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In spite of what Mark Twain said about statistics as a superlative form of lying, there are times when figures are very impressive--especially if one is left to draw his own conclusions. The Boston Transcript has given such figures of college attendance in this country. "Since the establishment of colleges in the United States," says the Transcript, "there have been graduated, in round numbers, 900,000 men--and at the present moment there are actually in the colleges of the country about 700,000. In other words, there are almost as many students now in the colleges of the land as have been graduated from all the colleges during two centuries and a half."
Stephen Leacock in a semi-serious mood has looked askance at the present-day rush to the colleges as a too evident victory for the spirit of "go-getting" in American life. He thinks the desire to make more money is at the bottom of increased college attendance, and he doesn't like the tendency.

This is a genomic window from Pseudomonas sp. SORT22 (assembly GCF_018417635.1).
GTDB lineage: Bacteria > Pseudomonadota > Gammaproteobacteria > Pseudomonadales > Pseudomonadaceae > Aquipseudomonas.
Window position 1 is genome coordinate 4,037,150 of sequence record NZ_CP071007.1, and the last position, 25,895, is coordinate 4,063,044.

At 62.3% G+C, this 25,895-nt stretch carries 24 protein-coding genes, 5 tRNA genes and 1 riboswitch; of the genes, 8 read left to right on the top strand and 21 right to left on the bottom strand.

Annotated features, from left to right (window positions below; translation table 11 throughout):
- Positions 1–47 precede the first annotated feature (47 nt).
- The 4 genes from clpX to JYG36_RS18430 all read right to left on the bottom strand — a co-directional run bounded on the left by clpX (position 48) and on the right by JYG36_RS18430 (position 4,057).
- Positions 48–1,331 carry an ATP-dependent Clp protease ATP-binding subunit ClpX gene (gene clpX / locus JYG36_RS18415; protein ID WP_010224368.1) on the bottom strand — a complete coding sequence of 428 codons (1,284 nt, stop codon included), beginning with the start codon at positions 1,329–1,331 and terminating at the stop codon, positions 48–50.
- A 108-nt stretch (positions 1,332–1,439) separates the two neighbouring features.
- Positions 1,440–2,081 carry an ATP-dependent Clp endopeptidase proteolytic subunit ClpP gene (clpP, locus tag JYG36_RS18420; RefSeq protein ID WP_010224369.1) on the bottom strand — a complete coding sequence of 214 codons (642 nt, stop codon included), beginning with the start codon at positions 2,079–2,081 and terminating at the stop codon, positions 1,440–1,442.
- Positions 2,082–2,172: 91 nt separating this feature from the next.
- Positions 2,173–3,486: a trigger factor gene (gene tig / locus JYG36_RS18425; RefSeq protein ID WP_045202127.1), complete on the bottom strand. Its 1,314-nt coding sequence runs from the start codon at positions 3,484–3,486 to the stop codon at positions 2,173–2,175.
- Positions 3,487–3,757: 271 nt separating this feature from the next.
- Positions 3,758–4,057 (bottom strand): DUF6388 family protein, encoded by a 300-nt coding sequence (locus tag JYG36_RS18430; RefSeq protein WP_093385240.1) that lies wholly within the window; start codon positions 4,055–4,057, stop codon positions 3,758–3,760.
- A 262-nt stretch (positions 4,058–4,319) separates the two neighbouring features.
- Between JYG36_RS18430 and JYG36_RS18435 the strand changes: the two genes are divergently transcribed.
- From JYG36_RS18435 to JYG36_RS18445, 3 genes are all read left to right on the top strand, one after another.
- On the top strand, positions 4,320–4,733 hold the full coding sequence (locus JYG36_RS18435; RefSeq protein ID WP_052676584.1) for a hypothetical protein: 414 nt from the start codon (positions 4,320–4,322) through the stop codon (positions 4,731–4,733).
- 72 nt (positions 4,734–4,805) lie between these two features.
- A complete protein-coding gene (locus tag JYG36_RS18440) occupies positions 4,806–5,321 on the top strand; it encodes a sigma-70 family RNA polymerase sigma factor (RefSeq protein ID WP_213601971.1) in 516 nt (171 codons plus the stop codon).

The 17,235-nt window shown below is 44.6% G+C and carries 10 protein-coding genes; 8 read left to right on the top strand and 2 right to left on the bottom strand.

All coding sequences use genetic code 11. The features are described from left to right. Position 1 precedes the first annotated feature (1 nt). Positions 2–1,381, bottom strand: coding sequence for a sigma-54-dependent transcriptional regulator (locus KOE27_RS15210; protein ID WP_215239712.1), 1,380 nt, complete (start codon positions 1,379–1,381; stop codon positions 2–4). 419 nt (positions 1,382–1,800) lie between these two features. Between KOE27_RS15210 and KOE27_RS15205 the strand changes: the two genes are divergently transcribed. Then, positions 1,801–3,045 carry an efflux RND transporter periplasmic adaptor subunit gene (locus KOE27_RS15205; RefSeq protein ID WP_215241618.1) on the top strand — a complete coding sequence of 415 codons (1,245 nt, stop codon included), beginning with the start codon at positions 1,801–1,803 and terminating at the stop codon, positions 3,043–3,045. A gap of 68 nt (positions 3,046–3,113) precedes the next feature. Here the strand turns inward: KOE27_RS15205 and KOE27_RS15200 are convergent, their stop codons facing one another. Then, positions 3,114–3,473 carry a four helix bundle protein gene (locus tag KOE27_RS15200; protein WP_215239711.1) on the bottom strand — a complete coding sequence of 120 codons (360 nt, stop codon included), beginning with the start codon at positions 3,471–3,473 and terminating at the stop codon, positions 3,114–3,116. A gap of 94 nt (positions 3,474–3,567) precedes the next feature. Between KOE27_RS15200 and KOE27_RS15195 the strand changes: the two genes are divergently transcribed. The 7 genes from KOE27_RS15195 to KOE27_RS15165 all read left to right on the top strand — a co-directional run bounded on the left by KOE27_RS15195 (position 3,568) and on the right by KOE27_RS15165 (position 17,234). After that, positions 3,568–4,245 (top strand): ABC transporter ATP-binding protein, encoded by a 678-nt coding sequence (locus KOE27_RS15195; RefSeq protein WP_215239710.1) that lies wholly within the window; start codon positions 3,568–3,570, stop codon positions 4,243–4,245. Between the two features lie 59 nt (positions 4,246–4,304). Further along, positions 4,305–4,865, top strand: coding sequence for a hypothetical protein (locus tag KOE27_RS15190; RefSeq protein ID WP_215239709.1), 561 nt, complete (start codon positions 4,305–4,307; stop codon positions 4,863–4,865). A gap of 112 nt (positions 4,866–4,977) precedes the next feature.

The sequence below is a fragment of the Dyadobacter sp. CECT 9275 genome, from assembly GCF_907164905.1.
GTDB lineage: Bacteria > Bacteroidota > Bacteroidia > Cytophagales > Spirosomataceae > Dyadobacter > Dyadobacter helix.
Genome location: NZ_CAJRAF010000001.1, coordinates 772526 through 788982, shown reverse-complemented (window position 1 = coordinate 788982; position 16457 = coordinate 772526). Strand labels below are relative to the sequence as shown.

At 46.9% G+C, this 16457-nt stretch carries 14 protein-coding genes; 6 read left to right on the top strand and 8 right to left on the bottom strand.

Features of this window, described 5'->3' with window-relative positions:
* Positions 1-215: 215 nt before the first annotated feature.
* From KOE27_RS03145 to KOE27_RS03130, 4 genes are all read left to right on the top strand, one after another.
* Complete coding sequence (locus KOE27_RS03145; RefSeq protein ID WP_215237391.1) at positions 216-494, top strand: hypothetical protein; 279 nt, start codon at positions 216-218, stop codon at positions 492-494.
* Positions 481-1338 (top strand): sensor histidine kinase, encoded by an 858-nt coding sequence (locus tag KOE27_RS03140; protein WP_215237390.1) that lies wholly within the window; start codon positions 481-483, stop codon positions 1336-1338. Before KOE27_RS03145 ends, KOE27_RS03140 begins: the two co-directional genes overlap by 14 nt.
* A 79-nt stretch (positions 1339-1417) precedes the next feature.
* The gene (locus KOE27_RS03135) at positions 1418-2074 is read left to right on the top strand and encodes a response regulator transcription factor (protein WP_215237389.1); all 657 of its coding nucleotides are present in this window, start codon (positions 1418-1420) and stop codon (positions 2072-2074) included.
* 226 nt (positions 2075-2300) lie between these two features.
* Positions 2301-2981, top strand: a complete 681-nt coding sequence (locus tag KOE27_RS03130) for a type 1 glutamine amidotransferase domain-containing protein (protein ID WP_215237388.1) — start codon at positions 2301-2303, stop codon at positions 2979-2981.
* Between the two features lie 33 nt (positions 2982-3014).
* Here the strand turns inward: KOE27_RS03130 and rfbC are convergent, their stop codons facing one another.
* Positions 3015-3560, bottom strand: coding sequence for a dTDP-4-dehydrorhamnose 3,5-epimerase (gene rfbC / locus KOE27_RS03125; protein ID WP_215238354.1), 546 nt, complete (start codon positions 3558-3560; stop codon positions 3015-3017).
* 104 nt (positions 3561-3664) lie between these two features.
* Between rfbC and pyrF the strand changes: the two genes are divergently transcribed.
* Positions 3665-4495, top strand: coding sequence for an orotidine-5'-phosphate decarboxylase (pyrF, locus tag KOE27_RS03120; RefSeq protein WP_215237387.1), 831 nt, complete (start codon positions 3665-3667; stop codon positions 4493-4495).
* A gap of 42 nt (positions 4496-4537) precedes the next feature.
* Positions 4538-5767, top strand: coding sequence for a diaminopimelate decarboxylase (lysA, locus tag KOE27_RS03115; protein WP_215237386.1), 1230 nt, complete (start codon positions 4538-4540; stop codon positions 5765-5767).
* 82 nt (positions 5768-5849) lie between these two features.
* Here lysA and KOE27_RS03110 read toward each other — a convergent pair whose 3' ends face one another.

Mr. Leacock is right in his analysis of carses, at least in part. America is fast ceasing to be the land of "great open spaces" where untutored native talent could always extract a fair sized plum from natural wealth which only waited to be plucked. The United States is rapidly approaching the crowded condition of European countries where intensive competition in every scheme of activity is naturally reflected in intensive training for leadership.
It would be erroneous, however, to place too much emphas's upon economic incentives. The very facts of increased competition and increased wealth have made more preminent than ever before another cause for growing college attendance. It will not be too optimistic to interpret the Transcript's figures as evidence in America of a real increased demand for culture for its own sake.
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